Research Article: Wheat differential gene expression induced by different races of Puccinia triticina

Date Published: June 7, 2018

Publisher: Public Library of Science

Author(s): Kerri A. Neugebauer, Myron Bruce, Tim Todd, Harold N. Trick, John P. Fellers, Richard A Wilson.

http://doi.org/10.1371/journal.pone.0198350

Abstract

Puccinia triticina, the causal agent of wheat leaf rust, causes significant losses in wheat yield and quality each year worldwide. During leaf rust infection, the host plant recognizes numerous molecules, some of which trigger host defenses. Although P. triticina reproduces clonally, there is still variation within the population due to a high mutation frequency, host specificity, and environmental adaptation. This study explores how wheat responds on a gene expression level to different P. triticina races. Six P. triticina races were inoculated onto a susceptible wheat variety and samples were taken at six days post inoculation, just prior to pustule eruption. RNA sequence data identified 63 wheat genes differentially expressed between the six races. A time course, conducted over the first seven days post inoculation, was used to examine the expression pattern of 63 genes during infection. Forty-seven wheat genes were verified to have differential expression. Three common expression patterns were identified. In addition, two genes were associated with race specific gene expression. Differential expression of an ER molecular chaperone gene was associated with races from two different P. triticina lineages. Also, differential expression in an alanine glyoxylate aminotransferase gene was associated with races with virulence shifts for leaf rust resistance genes.

Partial Text

The struggle between fungi and their host plants is an evolutionary battleground. Pathogenic fungi must have a means of overcoming host defenses in order to obtain nutrients and complete their life cycle. Fungi have specialized effector molecules, which are used to combat plant defenses and reprogram host cells. However, plants have several layers of defenses. The first being pathogen-associated molecular pattern (PAMP)-triggered immunity (PTI; [1]). Pathogen recognition receptors (PRR) span the host plasma membrane and detect PAMPs triggering an accumulation of reactive oxygen species, increased ethylene production, and eventually an induction of the salicylic acid pathway [2]. The next layer is direct or indirect recognition of specific pathogen effectors by nucleotide binding, leucine rich repeat (NB-LRR) containing proteins starting a cascade of events leading to a more intense form of resistance, called effector triggered immunity (ETI; [1]). The hallmark of ETI is the localization of infection by a hypersensitive response that results in programmed cell death [3]. The ETI interaction between effectors and NB-LRR resistance genes work in a gene-for-gene manor [4] and is the basis of most of the “major gene” genetic resistance in crop improvement.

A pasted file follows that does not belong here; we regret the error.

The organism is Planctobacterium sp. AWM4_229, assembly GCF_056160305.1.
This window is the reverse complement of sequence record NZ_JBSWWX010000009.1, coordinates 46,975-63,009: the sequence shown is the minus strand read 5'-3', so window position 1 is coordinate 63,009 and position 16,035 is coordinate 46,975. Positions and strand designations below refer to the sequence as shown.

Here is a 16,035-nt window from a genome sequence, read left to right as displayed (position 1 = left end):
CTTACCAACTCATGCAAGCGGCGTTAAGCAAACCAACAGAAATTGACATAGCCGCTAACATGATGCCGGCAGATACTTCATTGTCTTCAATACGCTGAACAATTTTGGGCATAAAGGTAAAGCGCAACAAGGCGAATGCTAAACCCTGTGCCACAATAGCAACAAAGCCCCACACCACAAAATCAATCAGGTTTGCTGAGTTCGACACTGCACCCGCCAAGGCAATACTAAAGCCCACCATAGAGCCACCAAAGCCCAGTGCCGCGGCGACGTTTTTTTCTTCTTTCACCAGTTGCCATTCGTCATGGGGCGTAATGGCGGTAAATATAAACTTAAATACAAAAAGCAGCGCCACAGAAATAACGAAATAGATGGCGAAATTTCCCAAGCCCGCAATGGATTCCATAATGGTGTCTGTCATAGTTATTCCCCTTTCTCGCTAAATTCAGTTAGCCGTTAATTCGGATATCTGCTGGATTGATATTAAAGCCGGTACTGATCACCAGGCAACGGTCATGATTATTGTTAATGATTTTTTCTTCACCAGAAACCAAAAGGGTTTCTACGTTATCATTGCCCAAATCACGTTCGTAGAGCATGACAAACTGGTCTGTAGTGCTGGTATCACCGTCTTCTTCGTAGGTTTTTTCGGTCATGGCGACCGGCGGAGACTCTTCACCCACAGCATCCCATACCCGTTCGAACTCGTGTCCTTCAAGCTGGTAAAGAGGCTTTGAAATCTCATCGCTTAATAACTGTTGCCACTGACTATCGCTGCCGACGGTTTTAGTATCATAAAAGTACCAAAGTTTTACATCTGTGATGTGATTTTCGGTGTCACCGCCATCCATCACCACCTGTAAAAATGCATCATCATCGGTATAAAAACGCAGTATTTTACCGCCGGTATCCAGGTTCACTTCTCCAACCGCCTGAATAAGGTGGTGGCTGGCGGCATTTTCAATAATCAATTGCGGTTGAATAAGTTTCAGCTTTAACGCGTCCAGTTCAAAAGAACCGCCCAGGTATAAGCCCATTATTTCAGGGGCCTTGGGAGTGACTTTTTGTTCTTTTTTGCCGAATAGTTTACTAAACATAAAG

Before characterizing mRNA fragments that were differentially expressed during P. triticina infection, the expression of three PR proteins, PR-1, PR-2, and PR-5, were evaluated in response to P. triticina infection. PR proteins are induced in a PTI response to a wide variety of pathogens and are also involved in plant development. Specifically, PR-1, PR-2, and PR-5 have been shown to inhibit growth of a variety of fungi [23]. PR-2 proteins have a β-1,3- glucanase activity [24] and are induced in the presence of fungi that contain β-1,3-glucans in their cell walls [23] while PR-5 functions as a thaumatin-like protein [25–27]. The specific function of PR-1 is still unknown [28]. The initial expression patterns of the PR genes indicated that the PTI pathway has been activated (Fig 2). From 0 DPI through 3 DPI, the appressorium is formed, enters into the host, comes in contact with the cell wall, and forms haustoria (Fig 1, Day 3). Between day 3 and 4, the fungus is transitioning between growth and spore formation and beginning secondary growth. The gene expression of PR-2 had the same general trend as PR-1 and PR-5, but “M” and “T” races induced differential expression at 4–6 DPI. This suggests a common factor between these two groups may be inducing the differing responses.

 

Source:

http://doi.org/10.1371/journal.pone.0198350

 

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